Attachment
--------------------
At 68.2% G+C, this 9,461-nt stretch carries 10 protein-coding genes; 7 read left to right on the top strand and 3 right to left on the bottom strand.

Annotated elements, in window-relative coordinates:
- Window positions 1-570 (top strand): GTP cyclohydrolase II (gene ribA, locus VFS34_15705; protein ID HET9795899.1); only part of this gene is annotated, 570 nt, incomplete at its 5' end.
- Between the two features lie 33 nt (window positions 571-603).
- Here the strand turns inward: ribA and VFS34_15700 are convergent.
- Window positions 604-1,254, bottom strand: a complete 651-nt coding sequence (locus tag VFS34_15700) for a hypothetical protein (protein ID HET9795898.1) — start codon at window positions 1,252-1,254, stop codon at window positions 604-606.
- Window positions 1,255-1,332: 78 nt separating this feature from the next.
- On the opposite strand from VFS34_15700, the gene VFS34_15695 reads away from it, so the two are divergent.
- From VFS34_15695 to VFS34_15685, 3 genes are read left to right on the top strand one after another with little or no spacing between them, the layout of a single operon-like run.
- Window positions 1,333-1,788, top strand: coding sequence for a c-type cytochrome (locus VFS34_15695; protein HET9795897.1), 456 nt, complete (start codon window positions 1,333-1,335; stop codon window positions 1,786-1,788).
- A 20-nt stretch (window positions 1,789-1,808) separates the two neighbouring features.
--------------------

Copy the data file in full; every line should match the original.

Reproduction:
At 68.2% G+C, this 9,461-nt stretch carries 10 protein-coding genes; 7 read left to right on the top strand and 3 right to left on the bottom strand.

Annotated elements, in window-relative coordinates:
- Window positions 1-570 (top strand): GTP cyclohydrolase II (gene ribA, locus VFS34_15705; protein ID HET9795899.1); only part of this gene is annotated, 570 nt, incomplete at its 5' end.
- Between the two features lie 33 nt (window positions 571-603).
- Here the strand turns inward: ribA and VFS34_15700 are convergent.
- Window positions 604-1,254, bottom strand: a complete 651-nt coding sequence (locus tag VFS34_15700) for a hypothetical protein (protein ID HET9795898.1) — start codon at window positions 1,252-1,254, stop codon at window positions 604-606.
- Window positions 1,255-1,332: 78 nt separating this feature from the next.
- On the opposite strand from VFS34_15700, the gene VFS34_15695 reads away from it, so the two are divergent.
- From VFS34_15695 to VFS34_15685, 3 genes are read left to right on the top strand one after another with little or no spacing between them, the layout of a single operon-like run.
- Window positions 1,333-1,788, top strand: coding sequence for a c-type cytochrome (locus VFS34_15695; protein HET9795897.1), 456 nt, complete (start codon window positions 1,333-1,335; stop codon window positions 1,786-1,788).
- A 20-nt stretch (window positions 1,789-1,808) separates the two neighbouring features.